3 Reasons It's Dumb to Take Social Security Benefits at 62

Because 62 is the earliest age at which eligible seniors can file for Social Security, it's also the most popular age to claim benefits. But generally speaking, the average American should not be taking those benefits that early. Here are a few reasons why taking Social Security at 62 is a truly bad idea.

1. You'll slash your benefits -- for life

Though your Social Security benefits are based on how much you earned during your career, the age at which you file for benefits can cause that number to go up, go down, or stay the same. If you wait until your full retirement age (FRA), as designated by the Social Security Administration, you'll collect your base benefit amount in full each month.

Now for today's older workers, FRA is either 66, 67, or somewhere in between, depending on your year of birth. So if, based on your earnings record, you're entitled to $1,600 a month in benefits at a full retirement age of 67, and you first file at 67, you'll collect your $1,600 in full. On the other hand, if you jump the gun on Social Security and claim benefits at 62, you'll lower those payments by 25% -- permanently. This means that instead of getting $1,600 a month out of the program, you'll end up with just $1,200. Given that Social Security serves as the sole source of income for almost 25% of Americans aged 65 and older, and many more seniors depend on those payments to stay afloat financially, a major benefits cut is something the average retiree just can't afford.

2. You'll lower your survivors' benefits

It's natural to focus on your own needs when thinking about when to take Social Security. However, what many older workers don't realize is that taking benefits early impacts not only them, but also their survivors.

Your survivors' benefits are based on the amount you collect, so if you file for Social Security at 62, thereby reducing your benefits by 25%, your surviving spouse, for example, will get 25% less income as well. And that could make a huge difference if your spouse ends up outliving you by several years.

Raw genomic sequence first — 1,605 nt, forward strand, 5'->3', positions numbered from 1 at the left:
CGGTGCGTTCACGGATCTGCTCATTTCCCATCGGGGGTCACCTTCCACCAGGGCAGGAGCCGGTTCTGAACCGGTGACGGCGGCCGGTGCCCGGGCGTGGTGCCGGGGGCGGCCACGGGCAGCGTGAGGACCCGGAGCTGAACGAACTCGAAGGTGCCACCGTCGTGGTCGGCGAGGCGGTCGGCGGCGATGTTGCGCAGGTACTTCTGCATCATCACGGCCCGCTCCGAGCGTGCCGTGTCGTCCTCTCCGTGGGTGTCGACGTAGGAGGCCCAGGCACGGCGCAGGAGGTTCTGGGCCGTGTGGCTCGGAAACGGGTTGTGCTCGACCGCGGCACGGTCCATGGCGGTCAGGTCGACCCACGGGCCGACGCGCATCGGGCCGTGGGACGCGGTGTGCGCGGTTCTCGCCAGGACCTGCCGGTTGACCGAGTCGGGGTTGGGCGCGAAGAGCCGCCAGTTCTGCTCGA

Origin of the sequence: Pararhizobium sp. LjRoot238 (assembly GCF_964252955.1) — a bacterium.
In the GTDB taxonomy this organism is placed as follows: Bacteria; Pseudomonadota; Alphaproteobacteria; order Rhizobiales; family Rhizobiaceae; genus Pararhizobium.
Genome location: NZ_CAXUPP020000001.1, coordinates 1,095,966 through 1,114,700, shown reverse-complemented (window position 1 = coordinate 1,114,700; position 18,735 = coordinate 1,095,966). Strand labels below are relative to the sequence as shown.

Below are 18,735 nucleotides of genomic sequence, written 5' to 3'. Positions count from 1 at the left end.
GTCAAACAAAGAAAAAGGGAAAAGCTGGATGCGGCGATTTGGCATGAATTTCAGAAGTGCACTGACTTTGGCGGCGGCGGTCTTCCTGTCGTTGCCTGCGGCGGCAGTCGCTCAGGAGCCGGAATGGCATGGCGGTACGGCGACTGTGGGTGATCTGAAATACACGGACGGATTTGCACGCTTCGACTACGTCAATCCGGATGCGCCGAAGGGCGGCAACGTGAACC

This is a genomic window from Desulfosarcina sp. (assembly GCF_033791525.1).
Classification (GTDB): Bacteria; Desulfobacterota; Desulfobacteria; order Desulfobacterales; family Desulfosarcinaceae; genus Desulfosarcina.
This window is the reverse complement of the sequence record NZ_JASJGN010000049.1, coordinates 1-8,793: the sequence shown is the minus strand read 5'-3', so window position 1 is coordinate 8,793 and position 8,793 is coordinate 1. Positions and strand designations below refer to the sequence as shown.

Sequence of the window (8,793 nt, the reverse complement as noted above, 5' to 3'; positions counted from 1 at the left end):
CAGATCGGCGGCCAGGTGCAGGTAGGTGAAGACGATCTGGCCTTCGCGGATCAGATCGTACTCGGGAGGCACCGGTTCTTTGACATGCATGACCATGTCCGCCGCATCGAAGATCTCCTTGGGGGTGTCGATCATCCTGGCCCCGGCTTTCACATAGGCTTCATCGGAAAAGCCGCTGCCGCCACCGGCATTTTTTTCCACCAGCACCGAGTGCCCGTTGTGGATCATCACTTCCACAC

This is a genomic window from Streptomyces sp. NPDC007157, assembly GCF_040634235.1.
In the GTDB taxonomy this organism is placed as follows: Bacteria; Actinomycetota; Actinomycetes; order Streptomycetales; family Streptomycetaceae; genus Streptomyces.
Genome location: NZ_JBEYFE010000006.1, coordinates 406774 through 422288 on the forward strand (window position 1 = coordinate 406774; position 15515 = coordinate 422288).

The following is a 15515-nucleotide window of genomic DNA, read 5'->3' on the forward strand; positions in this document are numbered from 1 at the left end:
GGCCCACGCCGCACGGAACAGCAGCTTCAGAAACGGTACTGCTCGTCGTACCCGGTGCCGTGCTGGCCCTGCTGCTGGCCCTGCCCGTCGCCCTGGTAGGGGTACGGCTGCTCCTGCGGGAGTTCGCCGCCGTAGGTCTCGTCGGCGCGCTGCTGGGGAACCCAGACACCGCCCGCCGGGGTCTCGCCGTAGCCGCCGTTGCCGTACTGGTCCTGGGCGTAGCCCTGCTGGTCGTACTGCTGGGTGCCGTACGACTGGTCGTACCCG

3. There's still plenty of time to save Social Security

Many people rush to claim Social Security as early as possible because they fear the program is running out of money and won't pay benefits in the future. But that's not what's actually going on. According to the latest Trustees Report, the program's trust funds aren't set to run dry until 2034, which means that for the next 17 years, enrollees will continue collecting their full benefits as scheduled. Even if nothing is done between now and then to help make up for Social Security's impending shortfall, the program will still manage to pay 77% of scheduled benefits.

But that's really the worst-case scenario. And given that Congress has a good 17 years to come up with a fix, there's no need to panic just yet.

There's no "right" age for everyone

Of course, there are certain scenarios in which it does make sense to file for Social Security at 62. If you need extra income because you lose your job or fall ill, you're better off taking those benefits than racking up debt later in life. Similarly, if you have reason to believe you won't live very long, it pays to get your hands on those benefits as early as possible and use them while you can. Furthermore, if you don't actually need your Social Security income to pay the bills, but you want that money to use for travel and entertainment, you might as well enjoy it while you're still relatively young.

But unless one of these situations applies to you, you're better off waiting at least until your full retirement age to start collecting your benefits. Once you file for Social Security, there's no going back, and if you're among the many seniors who are counting on those benefits as a key source of retirement income, you should do everything in your power to avoid cutting them.

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